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James A. Knapp. Image Ethics in Shakespeare and Spenser.

James A. Knapp. Image Ethics in Shakespeare and Spenser. New York: Palgrave Macmillan, 2011. Pp. xii + 231. $89.00.

Breaking with historicist accounts of early modern images in terms of political and religious iconophobia and iconoclasm, James Knapp offers a fascinating and original study of early modern "visuality"--encompassing a range of experiences including ekphrasis and images in the mind's eye--and the ethical questions it provoked. Indeed, the great passion of the book is arguably not for Renaissance literature but for the way in which the ethical response to visual images in Spenser and Shakespeare speaks to twentieth-century phenomenology and "a new body of work on morality and ethics in philosophy, literary theory and cognitive psychology" (16).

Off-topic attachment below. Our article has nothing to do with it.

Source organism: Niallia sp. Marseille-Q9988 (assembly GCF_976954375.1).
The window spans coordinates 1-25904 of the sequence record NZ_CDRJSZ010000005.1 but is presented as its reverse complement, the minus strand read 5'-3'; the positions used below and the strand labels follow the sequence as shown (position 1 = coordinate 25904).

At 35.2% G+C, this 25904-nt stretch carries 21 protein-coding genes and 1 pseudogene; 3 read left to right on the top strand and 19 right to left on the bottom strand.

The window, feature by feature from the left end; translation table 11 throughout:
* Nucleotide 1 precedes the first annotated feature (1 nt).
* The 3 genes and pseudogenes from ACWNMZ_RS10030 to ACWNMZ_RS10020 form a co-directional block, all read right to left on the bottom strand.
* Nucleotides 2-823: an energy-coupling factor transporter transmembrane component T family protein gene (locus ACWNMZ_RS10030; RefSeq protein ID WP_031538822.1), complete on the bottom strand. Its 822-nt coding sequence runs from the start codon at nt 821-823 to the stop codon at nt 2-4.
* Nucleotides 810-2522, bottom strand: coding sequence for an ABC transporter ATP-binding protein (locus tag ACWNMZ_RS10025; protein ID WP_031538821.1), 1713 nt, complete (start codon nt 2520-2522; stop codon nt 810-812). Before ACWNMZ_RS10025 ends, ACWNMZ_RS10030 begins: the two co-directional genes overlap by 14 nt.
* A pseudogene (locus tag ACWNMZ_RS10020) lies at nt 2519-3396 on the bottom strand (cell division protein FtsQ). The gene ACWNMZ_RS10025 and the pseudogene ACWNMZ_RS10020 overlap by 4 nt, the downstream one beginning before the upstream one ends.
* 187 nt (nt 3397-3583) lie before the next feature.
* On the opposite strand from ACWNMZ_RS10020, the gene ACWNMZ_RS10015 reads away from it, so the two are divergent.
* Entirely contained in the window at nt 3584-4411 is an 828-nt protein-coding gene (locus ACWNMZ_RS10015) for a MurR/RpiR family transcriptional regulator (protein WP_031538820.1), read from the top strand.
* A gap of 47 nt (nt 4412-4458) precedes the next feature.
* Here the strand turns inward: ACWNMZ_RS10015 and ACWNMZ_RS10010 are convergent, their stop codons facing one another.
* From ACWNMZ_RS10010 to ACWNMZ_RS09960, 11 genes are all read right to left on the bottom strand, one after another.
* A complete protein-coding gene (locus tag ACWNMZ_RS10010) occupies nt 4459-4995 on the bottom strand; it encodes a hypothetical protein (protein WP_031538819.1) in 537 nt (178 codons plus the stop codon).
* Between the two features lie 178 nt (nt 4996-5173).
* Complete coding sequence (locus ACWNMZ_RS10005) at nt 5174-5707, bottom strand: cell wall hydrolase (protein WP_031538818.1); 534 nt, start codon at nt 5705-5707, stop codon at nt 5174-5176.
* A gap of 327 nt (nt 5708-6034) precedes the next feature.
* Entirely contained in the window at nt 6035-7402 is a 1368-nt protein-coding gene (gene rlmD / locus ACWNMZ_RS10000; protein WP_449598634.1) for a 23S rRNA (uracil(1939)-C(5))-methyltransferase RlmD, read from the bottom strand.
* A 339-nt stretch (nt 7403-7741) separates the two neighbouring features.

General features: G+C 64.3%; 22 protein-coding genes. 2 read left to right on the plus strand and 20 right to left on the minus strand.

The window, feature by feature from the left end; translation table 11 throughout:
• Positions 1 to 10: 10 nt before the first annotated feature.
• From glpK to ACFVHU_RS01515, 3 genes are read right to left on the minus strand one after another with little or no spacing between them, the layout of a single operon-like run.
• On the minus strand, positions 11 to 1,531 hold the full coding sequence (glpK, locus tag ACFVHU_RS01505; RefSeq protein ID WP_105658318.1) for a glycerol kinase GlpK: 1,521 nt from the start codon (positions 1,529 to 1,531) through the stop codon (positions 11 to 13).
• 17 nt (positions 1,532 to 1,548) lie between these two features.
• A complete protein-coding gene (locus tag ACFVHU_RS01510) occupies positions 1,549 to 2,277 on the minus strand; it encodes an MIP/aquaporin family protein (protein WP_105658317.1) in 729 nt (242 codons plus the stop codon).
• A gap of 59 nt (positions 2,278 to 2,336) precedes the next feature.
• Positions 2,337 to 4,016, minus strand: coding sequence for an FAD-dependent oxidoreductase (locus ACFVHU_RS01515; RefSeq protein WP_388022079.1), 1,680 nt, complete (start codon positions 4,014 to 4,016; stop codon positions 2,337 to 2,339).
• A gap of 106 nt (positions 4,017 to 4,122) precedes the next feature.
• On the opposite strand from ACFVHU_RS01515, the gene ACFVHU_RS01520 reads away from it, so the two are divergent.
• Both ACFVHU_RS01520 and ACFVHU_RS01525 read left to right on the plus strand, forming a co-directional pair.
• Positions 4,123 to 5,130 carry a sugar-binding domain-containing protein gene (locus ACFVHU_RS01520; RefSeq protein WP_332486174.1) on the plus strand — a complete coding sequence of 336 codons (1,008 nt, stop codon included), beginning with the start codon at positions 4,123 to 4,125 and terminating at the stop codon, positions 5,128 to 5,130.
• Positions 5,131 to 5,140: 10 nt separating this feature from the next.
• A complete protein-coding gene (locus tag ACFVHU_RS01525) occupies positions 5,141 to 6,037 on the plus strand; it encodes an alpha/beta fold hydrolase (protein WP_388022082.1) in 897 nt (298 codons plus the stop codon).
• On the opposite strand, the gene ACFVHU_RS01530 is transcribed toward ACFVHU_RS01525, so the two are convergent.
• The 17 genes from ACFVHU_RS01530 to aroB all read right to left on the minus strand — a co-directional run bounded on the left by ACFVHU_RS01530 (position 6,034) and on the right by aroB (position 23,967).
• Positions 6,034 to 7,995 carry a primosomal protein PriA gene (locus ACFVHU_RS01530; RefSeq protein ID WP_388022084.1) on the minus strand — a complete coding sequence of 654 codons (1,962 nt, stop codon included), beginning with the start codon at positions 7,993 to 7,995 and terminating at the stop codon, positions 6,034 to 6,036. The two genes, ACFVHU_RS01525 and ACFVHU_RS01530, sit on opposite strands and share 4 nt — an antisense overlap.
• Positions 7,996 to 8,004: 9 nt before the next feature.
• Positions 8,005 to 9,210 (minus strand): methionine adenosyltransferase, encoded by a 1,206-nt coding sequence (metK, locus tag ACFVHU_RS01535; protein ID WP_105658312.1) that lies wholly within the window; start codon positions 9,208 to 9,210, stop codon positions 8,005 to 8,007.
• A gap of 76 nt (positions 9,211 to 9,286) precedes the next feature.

Knapp begins by acknowledging that the attraction to and anxiety about images in early modern literature reflects a "critical moment when English culture was undergoing epistemological, theological and aesthetic transformations that would mark the transition from the medieval to the early modern era" (2). Reformation skepticism about vision as a catalyst in spiritual matters (fundamental to Neoplatonic and Pauline discourses) clashed with philosophy's increasing trust in empirical observation, hence "the question of how people ought to be moved by visual experience sparked intense debate" (2). The Reformation privileging of word over image was thus not simply a religious imperative, but "an attempt to separate the reasoned, stable, and implicitly verbal world of morality from the unstable, emotional realm of visual experience" (31). Literary artists, however, embraced the power of visuality to elicit not only emotional but ethical reactions, and chief among them were Spenser and Shakespeare, for whom "a crucial test of one's virtue lies in how one responds to images" (27).